Newsroom Exclusive

CAA board member resigns after airline grounding

The deputy chairman of the Civil Aviation Authority has resigned after an airline he's a significant shareholder in learned its competitor was about to be suspended before that airline knew itself.

Peter Griffiths' resignation, confirmed after a Newsroom investigation, follows disquiet in the aviation industry about an airline owner sitting on the board of the organisation that regulates safety and aviation rules.

Three airlines that compete with Griffiths' company have been subject to CAA action since he bought his stake in Great Barrier Airlines in April.

In the latest instance, on September 8, Griffiths told Great Barrier Airlines that rival operator Sunair was being grounded several hours before Sunair was notified. 

Griffiths and the aviation regulator’s board say it was “error of judgment”, and have apologised to Sunair.

The resignation follows a complaint to CAA chairman Nigel Gould by Sunair chief executive Dan Power last week, and approaches to the CAA by Newsroom.

The CAA has apologised to Power, but Gould told him there was “little benefit to be gained from any further scrutiny” of the incident.

Gould now says the deputy chairman’s decision to step down and an internal debrief of the circumstances are sufficient to address the issue.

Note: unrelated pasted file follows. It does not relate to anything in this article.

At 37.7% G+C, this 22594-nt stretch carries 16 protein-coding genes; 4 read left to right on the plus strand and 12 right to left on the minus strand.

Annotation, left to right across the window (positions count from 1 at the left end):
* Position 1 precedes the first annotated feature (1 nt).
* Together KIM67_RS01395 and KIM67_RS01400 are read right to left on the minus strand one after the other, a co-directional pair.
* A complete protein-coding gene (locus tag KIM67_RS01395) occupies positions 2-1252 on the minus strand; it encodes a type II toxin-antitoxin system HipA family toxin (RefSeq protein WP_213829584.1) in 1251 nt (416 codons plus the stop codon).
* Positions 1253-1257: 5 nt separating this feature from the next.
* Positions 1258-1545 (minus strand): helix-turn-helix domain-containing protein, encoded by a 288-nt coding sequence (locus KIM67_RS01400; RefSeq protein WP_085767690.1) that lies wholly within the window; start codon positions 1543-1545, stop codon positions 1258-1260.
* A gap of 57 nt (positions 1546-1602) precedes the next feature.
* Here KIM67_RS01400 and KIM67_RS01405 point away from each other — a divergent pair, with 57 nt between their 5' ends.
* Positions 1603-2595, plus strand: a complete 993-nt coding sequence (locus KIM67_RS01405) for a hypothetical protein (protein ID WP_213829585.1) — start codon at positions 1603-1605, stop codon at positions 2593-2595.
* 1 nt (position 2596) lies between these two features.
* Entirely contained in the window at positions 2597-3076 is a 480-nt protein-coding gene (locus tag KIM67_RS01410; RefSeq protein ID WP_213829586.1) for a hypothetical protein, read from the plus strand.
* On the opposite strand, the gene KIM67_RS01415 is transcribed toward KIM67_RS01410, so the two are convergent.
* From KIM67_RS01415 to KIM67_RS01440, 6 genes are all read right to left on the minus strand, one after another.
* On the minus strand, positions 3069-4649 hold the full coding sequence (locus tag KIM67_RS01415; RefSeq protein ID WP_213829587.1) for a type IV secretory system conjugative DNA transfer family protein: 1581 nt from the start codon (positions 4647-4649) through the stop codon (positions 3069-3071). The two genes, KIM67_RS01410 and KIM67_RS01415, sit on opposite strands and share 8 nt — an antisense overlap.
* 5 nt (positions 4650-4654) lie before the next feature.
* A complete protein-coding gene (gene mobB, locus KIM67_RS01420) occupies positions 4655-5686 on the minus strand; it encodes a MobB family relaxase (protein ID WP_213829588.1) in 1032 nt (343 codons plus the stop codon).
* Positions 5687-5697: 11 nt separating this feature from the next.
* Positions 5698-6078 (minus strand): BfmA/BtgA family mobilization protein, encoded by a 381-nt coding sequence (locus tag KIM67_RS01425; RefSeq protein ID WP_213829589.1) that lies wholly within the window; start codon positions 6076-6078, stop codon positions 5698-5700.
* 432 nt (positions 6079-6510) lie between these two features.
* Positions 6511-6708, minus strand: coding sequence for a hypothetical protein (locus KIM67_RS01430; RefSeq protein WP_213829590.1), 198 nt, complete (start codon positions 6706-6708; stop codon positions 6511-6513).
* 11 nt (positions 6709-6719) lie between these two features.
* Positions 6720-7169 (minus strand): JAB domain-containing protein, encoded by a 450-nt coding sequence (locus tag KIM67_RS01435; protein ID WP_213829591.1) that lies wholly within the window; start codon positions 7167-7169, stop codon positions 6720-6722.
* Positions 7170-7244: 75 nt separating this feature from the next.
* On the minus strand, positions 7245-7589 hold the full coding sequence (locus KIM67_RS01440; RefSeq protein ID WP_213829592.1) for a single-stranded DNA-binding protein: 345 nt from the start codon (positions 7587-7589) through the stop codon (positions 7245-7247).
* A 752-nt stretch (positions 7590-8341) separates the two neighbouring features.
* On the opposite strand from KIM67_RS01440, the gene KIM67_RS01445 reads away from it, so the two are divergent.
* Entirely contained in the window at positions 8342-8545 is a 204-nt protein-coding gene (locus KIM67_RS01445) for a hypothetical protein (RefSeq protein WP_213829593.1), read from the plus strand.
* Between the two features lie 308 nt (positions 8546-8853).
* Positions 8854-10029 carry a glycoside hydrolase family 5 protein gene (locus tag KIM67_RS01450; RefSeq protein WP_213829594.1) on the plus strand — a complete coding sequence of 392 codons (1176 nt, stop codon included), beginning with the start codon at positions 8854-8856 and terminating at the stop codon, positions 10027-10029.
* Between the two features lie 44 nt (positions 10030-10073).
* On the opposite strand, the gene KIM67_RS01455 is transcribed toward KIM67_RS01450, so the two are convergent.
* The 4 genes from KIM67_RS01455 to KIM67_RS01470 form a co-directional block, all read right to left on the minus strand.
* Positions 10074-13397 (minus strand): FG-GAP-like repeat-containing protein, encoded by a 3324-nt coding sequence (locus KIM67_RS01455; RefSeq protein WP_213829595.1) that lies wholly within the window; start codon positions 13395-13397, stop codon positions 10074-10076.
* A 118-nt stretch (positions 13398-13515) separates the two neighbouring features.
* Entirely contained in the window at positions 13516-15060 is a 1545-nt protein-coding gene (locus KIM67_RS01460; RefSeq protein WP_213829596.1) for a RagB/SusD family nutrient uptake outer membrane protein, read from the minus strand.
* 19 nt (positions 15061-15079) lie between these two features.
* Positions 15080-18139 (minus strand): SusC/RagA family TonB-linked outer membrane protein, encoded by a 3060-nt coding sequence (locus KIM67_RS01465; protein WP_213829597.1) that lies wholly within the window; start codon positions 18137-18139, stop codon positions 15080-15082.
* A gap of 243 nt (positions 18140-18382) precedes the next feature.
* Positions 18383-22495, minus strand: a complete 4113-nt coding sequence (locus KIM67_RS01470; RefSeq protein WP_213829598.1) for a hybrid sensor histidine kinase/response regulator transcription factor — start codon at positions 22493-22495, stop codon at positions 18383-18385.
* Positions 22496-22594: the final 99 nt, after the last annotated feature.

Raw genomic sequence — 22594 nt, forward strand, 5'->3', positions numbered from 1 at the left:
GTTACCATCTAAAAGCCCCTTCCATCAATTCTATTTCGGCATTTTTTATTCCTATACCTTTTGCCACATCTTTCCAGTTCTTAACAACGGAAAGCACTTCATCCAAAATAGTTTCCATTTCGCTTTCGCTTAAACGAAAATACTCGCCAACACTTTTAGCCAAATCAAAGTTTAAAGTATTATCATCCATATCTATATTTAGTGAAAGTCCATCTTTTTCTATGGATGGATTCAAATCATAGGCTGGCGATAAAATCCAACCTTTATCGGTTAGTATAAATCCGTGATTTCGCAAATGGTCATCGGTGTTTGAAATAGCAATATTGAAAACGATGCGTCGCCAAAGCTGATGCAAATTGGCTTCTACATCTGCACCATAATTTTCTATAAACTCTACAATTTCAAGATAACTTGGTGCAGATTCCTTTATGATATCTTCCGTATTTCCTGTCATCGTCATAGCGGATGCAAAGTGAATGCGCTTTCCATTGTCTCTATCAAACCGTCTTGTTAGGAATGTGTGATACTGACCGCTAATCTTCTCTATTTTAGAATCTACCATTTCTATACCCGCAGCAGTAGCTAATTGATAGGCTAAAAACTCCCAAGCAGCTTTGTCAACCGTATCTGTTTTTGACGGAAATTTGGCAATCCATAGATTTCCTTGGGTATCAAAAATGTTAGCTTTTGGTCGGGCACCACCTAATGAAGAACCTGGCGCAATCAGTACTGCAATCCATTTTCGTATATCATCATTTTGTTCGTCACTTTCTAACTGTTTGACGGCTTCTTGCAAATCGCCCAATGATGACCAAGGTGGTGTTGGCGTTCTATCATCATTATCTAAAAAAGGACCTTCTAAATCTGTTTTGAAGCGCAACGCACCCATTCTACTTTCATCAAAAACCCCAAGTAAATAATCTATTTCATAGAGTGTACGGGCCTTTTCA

Power says the matter is far from over.

While Griffiths’ resignation was appropriate there was a clear conflict of interest within the CAA, he said.

“The chairman needs to do some homework to ensure that there are no more conflicts and there are no undue influences being exerted,” he said.

“I personally at this point have no confidence in the organisation.”

The Sunair incident has brought wider concerns about the CAA among airline operators to a head.

Since Griffiths acquired his jointly-held 25 per cent stake in Barrier Air in April, three competing airlines including Sunair have been the subject of CAA action. In May Coromandel scenic flight and charter operator FlyStark was suspended for three months, and FlyMySky, which also flies between Auckland and Great Barrier Island, is currently the subject of a CAA special audit.

Sunair was told officially that its Air Operator Certificate and the Certificate of Airworthiness for its fleet were being suspended over maintenance record issues at around 7pm on Friday, September 8.

However, earlier that day a Sunair employee who had just landed at Kaitaia Airport heard about the impending suspension from a Barrier Air staffer.

Sunair and Barrier Air are direct competitors on several upper North Island routes. Tauranga-based Sunair services Hamilton, Rotorua, Gisborne, Ardmore, Whangarei, Whitianga and Great Barrier Island. As its name suggests, Barrier Air also flies to Great Barrier Island, as well as offering a range of scheduled and seasonal flights between Auckland, North Shore, Kaitaia, Tauranga and Whitianga.

Last year Sunair beat Barrier Air in a competitive tender for the profitable Whangarei to Kaitaia ‘doctor run’, providing charter services to the Northland District Health Board. The contract had previously been held by Barrier Air.

“In a nutshell what we’ve got here is a (former) board member with an interest in our biggest competitor, and the recent awarding of the contract just shows you how close the competition is."